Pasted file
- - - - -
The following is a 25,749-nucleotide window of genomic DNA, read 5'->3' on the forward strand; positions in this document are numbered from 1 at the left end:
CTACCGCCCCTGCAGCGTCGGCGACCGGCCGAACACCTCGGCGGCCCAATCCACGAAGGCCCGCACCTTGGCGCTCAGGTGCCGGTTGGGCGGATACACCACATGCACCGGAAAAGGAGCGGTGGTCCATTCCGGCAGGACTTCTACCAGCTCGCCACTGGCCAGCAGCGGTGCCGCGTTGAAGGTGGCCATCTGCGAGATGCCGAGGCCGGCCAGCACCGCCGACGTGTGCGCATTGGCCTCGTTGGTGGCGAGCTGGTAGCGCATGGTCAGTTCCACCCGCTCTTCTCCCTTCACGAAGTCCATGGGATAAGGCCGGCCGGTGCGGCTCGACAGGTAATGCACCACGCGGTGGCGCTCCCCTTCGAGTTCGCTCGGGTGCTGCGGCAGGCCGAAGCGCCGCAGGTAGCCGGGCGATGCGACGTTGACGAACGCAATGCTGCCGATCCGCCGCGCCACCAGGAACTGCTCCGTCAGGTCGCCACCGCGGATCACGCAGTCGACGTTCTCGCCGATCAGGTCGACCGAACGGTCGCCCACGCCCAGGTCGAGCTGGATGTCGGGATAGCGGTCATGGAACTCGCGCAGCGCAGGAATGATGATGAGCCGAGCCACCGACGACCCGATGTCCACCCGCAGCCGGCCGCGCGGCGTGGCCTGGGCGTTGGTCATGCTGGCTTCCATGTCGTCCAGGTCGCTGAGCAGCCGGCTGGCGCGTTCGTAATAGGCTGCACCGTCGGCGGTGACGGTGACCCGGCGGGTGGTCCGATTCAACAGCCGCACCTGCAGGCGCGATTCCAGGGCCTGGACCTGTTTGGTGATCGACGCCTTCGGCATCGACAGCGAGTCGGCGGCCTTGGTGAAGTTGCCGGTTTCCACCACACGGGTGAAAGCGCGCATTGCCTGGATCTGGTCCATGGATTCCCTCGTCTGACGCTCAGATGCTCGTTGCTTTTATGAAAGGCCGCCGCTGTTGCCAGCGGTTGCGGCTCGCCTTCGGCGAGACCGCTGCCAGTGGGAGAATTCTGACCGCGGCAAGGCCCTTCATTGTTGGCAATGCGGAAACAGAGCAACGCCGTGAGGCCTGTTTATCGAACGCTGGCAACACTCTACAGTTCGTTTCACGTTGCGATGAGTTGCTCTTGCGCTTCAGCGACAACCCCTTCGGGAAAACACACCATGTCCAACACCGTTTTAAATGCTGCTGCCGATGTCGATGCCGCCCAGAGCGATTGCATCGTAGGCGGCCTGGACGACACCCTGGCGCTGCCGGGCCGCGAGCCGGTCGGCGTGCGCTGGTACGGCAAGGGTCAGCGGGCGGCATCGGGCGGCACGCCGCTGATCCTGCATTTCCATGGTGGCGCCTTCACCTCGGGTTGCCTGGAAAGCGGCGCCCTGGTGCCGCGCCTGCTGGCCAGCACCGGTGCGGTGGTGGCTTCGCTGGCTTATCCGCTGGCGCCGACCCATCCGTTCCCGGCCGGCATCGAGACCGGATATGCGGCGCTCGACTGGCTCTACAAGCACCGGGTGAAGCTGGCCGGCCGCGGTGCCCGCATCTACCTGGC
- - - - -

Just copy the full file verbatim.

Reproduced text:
The following is a 25,749-nucleotide window of genomic DNA, read 5'->3' on the forward strand; positions in this document are numbered from 1 at the left end:
CTACCGCCCCTGCAGCGTCGGCGACCGGCCGAACACCTCGGCGGCCCAATCCACGAAGGCCCGCACCTTGGCGCTCAGGTGCCGGTTGGGCGGATACACCACATGCACCGGAAAAGGAGCGGTGGTCCATTCCGGCAGGACTTCTACCAGCTCGCCACTGGCCAGCAGCGGTGCCGCGTTGAAGGTGGCCATCTGCGAGATGCCGAGGCCGGCCAGCACCGCCGACGTGTGCGCATTGGCCTCGTTGGTGGCGAGCTGGTAGCGCATGGTCAGTTCCACCCGCTCTTCTCCCTTCACGAAGTCCATGGGATAAGGCCGGCCGGTGCGGCTCGACAGGTAATGCACCACGCGGTGGCGCTCCCCTTCGAGTTCGCTCGGGTGCTGCGGCAGGCCGAAGCGCCGCAGGTAGCCGGGCGATGCGACGTTGACGAACGCAATGCTGCCGATCCGCCGCGCCACCAGGAACTGCTCCGTCAGGTCGCCACCGCGGATCACGCAGTCGACGTTCTCGCCGATCAGGTCGACCGAACGGTCGCCCACGCCCAGGTCGAGCTGGATGTCGGGATAGCGGTCATGGAACTCGCGCAGCGCAGGAATGATGATGAGCCGAGCCACCGACGACCCGATGTCCACCCGCAGCCGGCCGCGCGGCGTGGCCTGGGCGTTGGTCATGCTGGCTTCCATGTCGTCCAGGTCGCTGAGCAGCCGGCTGGCGCGTTCGTAATAGGCTGCACCGTCGGCGGTGACGGTGACCCGGCGGGTGGTCCGATTCAACAGCCGCACCTGCAGGCGCGATTCCAGGGCCTGGACCTGTTTGGTGATCGACGCCTTCGGCATCGACAGCGAGTCGGCGGCCTTGGTGAAGTTGCCGGTTTCCACCACACGGGTGAAAGCGCGCATTGCCTGGATCTGGTCCATGGATTCCCTCGTCTGACGCTCAGATGCTCGTTGCTTTTATGAAAGGCCGCCGCTGTTGCCAGCGGTTGCGGCTCGCCTTCGGCGAGACCGCTGCCAGTGGGAGAATTCTGACCGCGGCAAGGCCCTTCATTGTTGGCAATGCGGAAACAGAGCAACGCCGTGAGGCCTGTTTATCGAACGCTGGCAACACTCTACAGTTCGTTTCACGTTGCGATGAGTTGCTCTTGCGCTTCAGCGACAACCCCTTCGGGAAAACACACCATGTCCAACACCGTTTTAAATGCTGCTGCCGATGTCGATGCCGCCCAGAGCGATTGCATCGTAGGCGGCCTGGACGACACCCTGGCGCTGCCGGGCCGCGAGCCGGTCGGCGTGCGCTGGTACGGCAAGGGTCAGCGGGCGGCATCGGGCGGCACGCCGCTGATCCTGCATTTCCATGGTGGCGCCTTCACCTCGGGTTGCCTGGAAAGCGGCGCCCTGGTGCCGCGCCTGCTGGCCAGCACCGGTGCGGTGGTGGCTTCGCTGGCTTATCCGCTGGCGCCGACCCATCCGTTCCCGGCCGGCATCGAGACCGGATATGCGGCGCTCGACTGGCTCTACAAGCACCGGGTGAAGCTGGCCGGCCGCGGTGCCCGCATCTACCTGGC